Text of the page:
Will COVID-19 be the push clinical research needs to be genuinely patient-centric?

Posted by Aidan Gannon on May 6, 2020 10:48:27 AM
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As many of us maintain a mental list of all the things we are going to do differently in the post-COVID world, when we get back to ‘normal’, it can only be hoped that some of the more positive aspects of isolating and social distancing that we’re experiencing now will stand to us in the future. A lot of the changes we’ve made as a community, and as a workforce, have shown the value of how sometimes doing things differently can bring positive outcomes. And, if we reflect on the small successes during this trying time, if we endeavour to actually make real changes within our organisations, communities and governments, it is inherently possible the world will be a better place once we come out the other side of this cruel pandemic and its social-distancing ramifications.

A clear example is how organisations have adapted to the need to implement remote working. Whereas previously there seemed to be an unspoken thought that working from home somehow equated to a day on the couch taking a couple of calls between Netflix shows, the reality, for the most part, is very different. After a few weeks of adjustment, and being on web-meetings where children, spouses and various pets contributed more than the invited participants,  companies are seeing that their people and departments are as efficient as ever. Indeed, we’re finding that when employees do not need to sit in traffic twice a day, and don’t bookend their working day with an often negative and stressful experience, they are happier and more productive. Obviously face-to-face meetings are extremely valuable, effective and necessary, but that need doesn’t mean all employees need to be in the office five days a week. Companies that offer flexibility around working from home will often find a more efficient and effective workforce.

And there are many downstream effects of implementing this change – less travel and parking costs, reduced traffic on the road, reduced air pollution, less stress and the freeing up of office space for much needed urban housing units.

The information and experiences gained from how we are working during this pandemic have obvious lessons for clinical development. Our industry and the over-arching framework of conducting clinical trials needs to change dramatically. With so many people suffering hardship right now, and healthcare workers putting their lives on the line every day, wouldn’t it be ironic if this pandemic serves to be the ultimate push we need to go from talking about patient centricity to actually making it really happen in study design?  

Much repeated statistics in our industry are that less than 5% of patients participate in clinical trials1 and that 50% of sites participating in clinical trials for the first time never sign up for a second2. Frankly, this is a failure and not sustainable.

Patients cite the location of their site as a key driver as to whether they will enrol in a trial3. The time and expense of travelling for visits and the possible need to take time off work and arrange childcare are real concerns for many. With patients unable to travel due to the pandemic and global regulatory authorities publishing guidance around transitioning to enable virtual visits, it is apparent that now is the time to harness technology to design trials around patients and sites. Building studies that facilitate fully and partially ‘virtual trials’, where possible, must be a clear part of sponsors’ strategies. Looking at the range of technologies available – eConsent, eSource, site and patient portals, virtual visits, home nursing and wearables, to name but a few – this is eminently possible in many study types and indications. Analogous to working from home becoming the new normal, the necessity for in-person visits for some trials does not mean all visits in every study need to be face-to-face. Building a hybrid or entirely virtual clinical trial through the technology that already exists needs to be the starting point.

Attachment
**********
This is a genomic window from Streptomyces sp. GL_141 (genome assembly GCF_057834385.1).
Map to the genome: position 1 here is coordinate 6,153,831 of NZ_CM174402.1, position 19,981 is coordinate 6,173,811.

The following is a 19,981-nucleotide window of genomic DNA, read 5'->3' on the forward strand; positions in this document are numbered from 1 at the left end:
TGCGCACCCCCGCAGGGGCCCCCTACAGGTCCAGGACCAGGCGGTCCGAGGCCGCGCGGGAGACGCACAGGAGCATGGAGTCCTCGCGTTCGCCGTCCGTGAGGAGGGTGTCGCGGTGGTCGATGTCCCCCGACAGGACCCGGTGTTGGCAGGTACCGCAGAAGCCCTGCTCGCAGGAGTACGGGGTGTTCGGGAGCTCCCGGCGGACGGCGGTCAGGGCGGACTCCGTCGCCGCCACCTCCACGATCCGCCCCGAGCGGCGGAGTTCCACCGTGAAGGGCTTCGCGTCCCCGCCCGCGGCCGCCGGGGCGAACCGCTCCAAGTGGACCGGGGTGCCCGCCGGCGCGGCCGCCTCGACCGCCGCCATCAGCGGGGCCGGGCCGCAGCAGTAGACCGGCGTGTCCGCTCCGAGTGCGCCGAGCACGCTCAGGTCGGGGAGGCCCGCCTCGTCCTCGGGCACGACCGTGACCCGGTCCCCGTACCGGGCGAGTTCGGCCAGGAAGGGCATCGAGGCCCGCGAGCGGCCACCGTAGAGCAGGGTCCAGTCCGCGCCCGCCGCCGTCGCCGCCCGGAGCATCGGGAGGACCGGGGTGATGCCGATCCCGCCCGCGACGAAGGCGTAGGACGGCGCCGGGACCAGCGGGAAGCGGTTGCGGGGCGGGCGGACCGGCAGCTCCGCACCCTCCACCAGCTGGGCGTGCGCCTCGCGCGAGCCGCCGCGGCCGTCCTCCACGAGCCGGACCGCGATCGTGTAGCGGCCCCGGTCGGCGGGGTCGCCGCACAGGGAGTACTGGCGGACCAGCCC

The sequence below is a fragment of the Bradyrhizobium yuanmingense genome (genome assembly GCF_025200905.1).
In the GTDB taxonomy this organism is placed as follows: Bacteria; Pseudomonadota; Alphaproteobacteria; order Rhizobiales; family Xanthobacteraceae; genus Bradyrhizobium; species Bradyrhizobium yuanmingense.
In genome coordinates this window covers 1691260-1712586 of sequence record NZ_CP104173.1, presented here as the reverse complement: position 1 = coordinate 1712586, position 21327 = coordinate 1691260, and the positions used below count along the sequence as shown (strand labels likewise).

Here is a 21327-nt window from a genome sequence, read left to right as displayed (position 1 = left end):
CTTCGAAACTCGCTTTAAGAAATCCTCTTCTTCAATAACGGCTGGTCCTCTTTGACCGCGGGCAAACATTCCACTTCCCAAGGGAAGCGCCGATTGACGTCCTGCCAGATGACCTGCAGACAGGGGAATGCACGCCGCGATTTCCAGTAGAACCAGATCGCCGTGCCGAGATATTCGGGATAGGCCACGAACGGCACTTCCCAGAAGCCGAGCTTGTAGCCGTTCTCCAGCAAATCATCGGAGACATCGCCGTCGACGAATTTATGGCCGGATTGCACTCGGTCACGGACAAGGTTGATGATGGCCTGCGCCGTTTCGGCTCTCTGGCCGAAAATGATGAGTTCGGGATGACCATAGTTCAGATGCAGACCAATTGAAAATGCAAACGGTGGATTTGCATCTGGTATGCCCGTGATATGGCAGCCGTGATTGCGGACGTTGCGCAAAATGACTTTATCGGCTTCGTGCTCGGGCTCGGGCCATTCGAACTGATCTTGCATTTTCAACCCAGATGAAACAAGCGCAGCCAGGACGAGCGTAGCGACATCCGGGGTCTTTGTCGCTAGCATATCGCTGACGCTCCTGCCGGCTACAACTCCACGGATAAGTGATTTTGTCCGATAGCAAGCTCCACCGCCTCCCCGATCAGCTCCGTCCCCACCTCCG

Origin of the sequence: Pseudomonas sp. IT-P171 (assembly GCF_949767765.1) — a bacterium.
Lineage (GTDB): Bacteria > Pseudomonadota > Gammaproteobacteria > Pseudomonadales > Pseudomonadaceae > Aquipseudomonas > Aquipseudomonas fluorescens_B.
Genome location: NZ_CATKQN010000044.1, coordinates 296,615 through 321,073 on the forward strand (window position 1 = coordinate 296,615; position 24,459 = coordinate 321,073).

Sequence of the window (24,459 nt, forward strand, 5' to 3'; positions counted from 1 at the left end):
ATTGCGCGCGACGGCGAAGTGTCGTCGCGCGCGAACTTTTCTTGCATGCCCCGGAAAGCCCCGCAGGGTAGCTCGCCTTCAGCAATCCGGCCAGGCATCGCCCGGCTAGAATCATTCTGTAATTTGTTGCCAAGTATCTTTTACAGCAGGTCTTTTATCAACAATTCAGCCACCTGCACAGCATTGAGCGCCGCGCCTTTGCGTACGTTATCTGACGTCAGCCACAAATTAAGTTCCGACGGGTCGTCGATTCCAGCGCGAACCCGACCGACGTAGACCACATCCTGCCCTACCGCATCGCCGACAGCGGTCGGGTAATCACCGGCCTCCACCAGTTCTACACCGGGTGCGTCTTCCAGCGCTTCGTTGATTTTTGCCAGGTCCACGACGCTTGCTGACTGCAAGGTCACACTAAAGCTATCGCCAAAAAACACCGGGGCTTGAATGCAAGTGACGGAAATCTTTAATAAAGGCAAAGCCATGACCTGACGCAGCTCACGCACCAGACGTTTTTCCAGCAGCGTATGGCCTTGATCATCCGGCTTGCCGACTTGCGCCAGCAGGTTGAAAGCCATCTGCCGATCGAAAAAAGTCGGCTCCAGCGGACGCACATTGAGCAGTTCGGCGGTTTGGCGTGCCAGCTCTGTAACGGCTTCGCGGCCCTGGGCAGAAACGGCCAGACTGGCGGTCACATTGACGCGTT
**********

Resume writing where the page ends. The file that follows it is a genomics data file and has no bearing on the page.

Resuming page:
Another barrier to patients signing up for clinical trials is the number of visits and procedures they will face. This is a significant burden for sites too – study coordinators told us4 that patient visits take twice as long as they did 15 years ago. So while commercial interests are obviously crucial to the long-term future of drug development, they cannot override the fundamental need to design studies that will succeed. If the number of visits and assessments has a direct negative impact on recruitment timelines, retention and compliance, then isn’t reducing that burden much more valuable? Not to mention the improved experience of the participants!

So as we adjust to the new world of self-isolating and social-distancing, our industry, above all industries, must take heed of the ‘new normal’ and make that jump into real patient and site centricity.


  1. 2017 CISCRP Perception and Insights study
  2. https://www.sciencedirect.com/science/article/pii/S245186541630093X
  3. Structural barriers are the biggest reason for low participation in clinical trials, research shows, JNCI February 19, 2019
  4. https://blog.longboat.com/ten-things-clinical-research-sites-told-us


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Topics: Patient Compliance, patient engagement, Clinical Research Conduct, clinical trial technologies, ehealth innovation, GDPR, GDPR Compliance for Clinical Trials, Mobile technology, Clinical Reseach, Clinical Trials, Virtual Clinical Trial, Virtual Trials, Clinical Studies

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